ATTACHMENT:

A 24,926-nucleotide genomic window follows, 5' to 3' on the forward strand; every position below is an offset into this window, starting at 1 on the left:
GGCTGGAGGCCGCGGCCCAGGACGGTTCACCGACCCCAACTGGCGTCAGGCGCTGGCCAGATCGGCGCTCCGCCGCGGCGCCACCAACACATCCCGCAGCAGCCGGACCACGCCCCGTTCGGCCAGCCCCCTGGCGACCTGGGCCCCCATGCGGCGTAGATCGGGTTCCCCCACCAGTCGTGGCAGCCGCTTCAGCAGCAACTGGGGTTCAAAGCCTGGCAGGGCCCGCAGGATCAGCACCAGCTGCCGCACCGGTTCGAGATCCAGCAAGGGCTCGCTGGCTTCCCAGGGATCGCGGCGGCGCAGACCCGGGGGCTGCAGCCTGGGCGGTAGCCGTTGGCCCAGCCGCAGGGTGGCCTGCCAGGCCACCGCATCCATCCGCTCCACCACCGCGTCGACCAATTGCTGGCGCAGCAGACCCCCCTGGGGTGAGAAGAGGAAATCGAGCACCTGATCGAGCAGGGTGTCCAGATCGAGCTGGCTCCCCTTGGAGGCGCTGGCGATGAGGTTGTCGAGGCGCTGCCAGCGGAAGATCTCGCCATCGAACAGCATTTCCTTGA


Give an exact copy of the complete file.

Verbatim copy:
A 24,926-nucleotide genomic window follows, 5' to 3' on the forward strand; every position below is an offset into this window, starting at 1 on the left:
GGCTGGAGGCCGCGGCCCAGGACGGTTCACCGACCCCAACTGGCGTCAGGCGCTGGCCAGATCGGCGCTCCGCCGCGGCGCCACCAACACATCCCGCAGCAGCCGGACCACGCCCCGTTCGGCCAGCCCCCTGGCGACCTGGGCCCCCATGCGGCGTAGATCGGGTTCCCCCACCAGTCGTGGCAGCCGCTTCAGCAGCAACTGGGGTTCAAAGCCTGGCAGGGCCCGCAGGATCAGCACCAGCTGCCGCACCGGTTCGAGATCCAGCAAGGGCTCGCTGGCTTCCCAGGGATCGCGGCGGCGCAGACCCGGGGGCTGCAGCCTGGGCGGTAGCCGTTGGCCCAGCCGCAGGGTGGCCTGCCAGGCCACCGCATCCATCCGCTCCACCACCGCGTCGACCAATTGCTGGCGCAGCAGACCCCCCTGGGGTGAGAAGAGGAAATCGAGCACCTGATCGAGCAGGGTGTCCAGATCGAGCTGGCTCCCCTTGGAGGCGCTGGCGATGAGGTTGTCGAGGCGCTGCCAGCGGAAGATCTCGCCATCGAACAGCATTTCCTTGA